Vesicular Exanthema - Pig

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Also Known As: VES — Calicivirus infection — San Miguel Sea Lion Disease

Caused By: Calicivirus — San Miguel Sea Lion Virus — SMSV

This disease was eradicated globally in swine in 1959.


Vesicular Exanthema of Swine (VES) was a viral disease that affected pigs in America from 1932-1959, causing a similar presentation to that of the notifiable Foot and Mouth Disease and massive economic losses. The disease only ever occurred in the USA, originating from California, and is now eradicated. The pathogens involved were caliciviruses.

Related viruses are now isolated from marine mammal species along the USA’s pacific coast, now dubbed San Miguel Sea Lion Virus (SMSV) and are still capable of causing vesicular disease in swine under experimental conditions.[1]

There was only ever one case of VES in a human and it was acquired during laboratory work, rather than from an infected animal.


California was the origin of infection, which then spread across the USA.

Transmission of the virus was initially mainly due to the feeding of raw pork scraps to pigs. This was banned in the USA in 1956 and the virus was eradicated by 1959. The virus was also spread by direct contact with infected swine.

The only report of VES outside of the USA was in Iceland and no further incidence was ever reported. This incident was also linked to pigs fed raw garbage containing pork.

SMSV occurs along the USA’s pacific coast. It is unknown whether the range and movement of affected species has extended its reach to Russia and Japan but it is possible.


VES was only ever seen in pigs and its restricted host range was one of its distinguishing factors from FMD.

SMSV has a much broader host range and has now been isolated from a range of marine mammal species including pinnipeds and cetaceans. Other indistinguishable viruses from SMSV have been reported in reptiles[2], cattle[3], primates[4] and skunks[5].

Clinical Signs

Vesicular lesions in the oral cavity, snout and on the soles, coronary bands and interdigital areas of the feet were the hallmark of disease in all species affected by these caliciviruses.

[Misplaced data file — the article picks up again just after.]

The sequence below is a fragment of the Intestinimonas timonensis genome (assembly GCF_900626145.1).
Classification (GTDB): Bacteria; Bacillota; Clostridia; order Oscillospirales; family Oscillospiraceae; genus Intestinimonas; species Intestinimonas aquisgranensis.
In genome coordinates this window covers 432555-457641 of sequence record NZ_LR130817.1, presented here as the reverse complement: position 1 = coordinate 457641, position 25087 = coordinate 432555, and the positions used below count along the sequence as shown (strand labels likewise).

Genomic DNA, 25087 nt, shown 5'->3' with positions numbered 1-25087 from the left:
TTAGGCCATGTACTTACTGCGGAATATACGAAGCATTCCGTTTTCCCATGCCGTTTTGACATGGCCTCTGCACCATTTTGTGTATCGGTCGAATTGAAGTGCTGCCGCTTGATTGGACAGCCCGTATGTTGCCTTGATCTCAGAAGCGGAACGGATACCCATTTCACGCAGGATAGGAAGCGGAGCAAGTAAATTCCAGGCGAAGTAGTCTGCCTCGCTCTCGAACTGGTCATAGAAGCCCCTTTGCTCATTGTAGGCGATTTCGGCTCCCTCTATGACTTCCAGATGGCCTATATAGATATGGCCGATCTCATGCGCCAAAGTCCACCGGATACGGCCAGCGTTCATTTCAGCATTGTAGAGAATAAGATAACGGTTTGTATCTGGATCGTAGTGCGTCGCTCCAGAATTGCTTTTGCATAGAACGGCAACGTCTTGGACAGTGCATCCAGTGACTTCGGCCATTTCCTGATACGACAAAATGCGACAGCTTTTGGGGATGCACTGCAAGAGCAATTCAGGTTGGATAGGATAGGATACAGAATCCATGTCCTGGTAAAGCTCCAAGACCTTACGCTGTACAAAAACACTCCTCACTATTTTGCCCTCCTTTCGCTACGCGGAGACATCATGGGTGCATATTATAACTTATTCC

The oral lesions caused excessive salivation, tongue protrusion, dysphagia and anorexia due to reduced food intake. Nasal lesions may have caused airway obstruction and associated signs. Once ruptured, the vesicles formed blisters, tears or erosions. Diarrhoea was also seen. Lesions on the limbs were usually at the coronary band and caused swelling, inflammation and lameness.

Pyrexia was a consistent feature in infected pigs.

Abortion also occurs in infected female sea lions.


Differentiation from Vesicular Stomatitis Virus, Swine Vesicular Disease and Foot and Mouth Disease was imperative.

Innoculation could be used as a method of differentiation but was time-consuming and innoculum supply was inconsistent. Thus, serological methods took over. Serum neutralisation, complement fixation and agar gel precipitation were all used. PCR is also now available.

Histopathology of lesions revealed squamous epithelial swelling, pyknosis and karryorhexis. As cells died, the virus spread to neighbouring cells. Epithelial cells that were left intact usually showed evidence of degeneration and intracellular oedema. Haemorrhage and oedema were also seen in the subcutaneous tissues. The malphigian layer of the dermis where the virus primarily replicated became infiltrated with neutrophils and was thus weakened and oedematous, causing the upward displacement of the epidermis above it and thus the characteristic vesicle.

Local lymph nodes showed extensive destruction of lymphocytes with congestion and oedema. Viral replication also occurred here and thus virus was readily isolated from these sites.


There was no treatment for VES but the disease ran its course in 10-14 days and mortalities were low. Palliative care aided and sped up recovery and antibiotics were useful against secondary infections of lesions.


The ban on feeding raw pork garbage to pigs and quarantine protocols were the key features of the successful VES eradication program in the USA.

Monitoring of SMSV in wild populations will be valuable and precautionary.

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  1. Smith, A. W., Akers, T. G., Madin, S. H., Vedros, N. A (1973) San Miguel sea lion virus isolation, preliminary characterization and relationship to vesicular exanthema of swine virus. Nature, 244:108-110
  2. Smith, A. W., Anderson, M. P., Skilling, D. E., Barlough, J. E., Ensley, P. K (1986) First isolation of calicivirus from reptiles and amphibians. American Journal of Veterinary Research, 47(8):1718-1721; 37
  3. Smith, A. W., Mattson, D. E., Skilling, D. E., Schmitz, J. A (1983) Isolation and partial characterization of a calicivirus from calves. American Journal of Veterinary Research, 44(5):851-855
  4. Smith, A. W., Skilling, D. E., Benirschke, K (1985) Calicivirus isolation from three species of primates: an incidental finding. American Journal of Veterinary Research, 46(10):2197-2199; 28
  5. Seal, B. S., Lutze-Wallace, C., Kreutz, L. C., Sapp, T., Dulac, G. C., Neill, J. D (1995) Isolation of caliciviruses from skunks that are antigenically and genotypically related to San Miguel sea lion virus. Virus Research, 37(1):1-12; 57


This article was originally sourced from The Animal Health & Production Compendium (AHPC) published online by CABI during the OVAL Project.

The datasheet was accessed on 20 July 2011.

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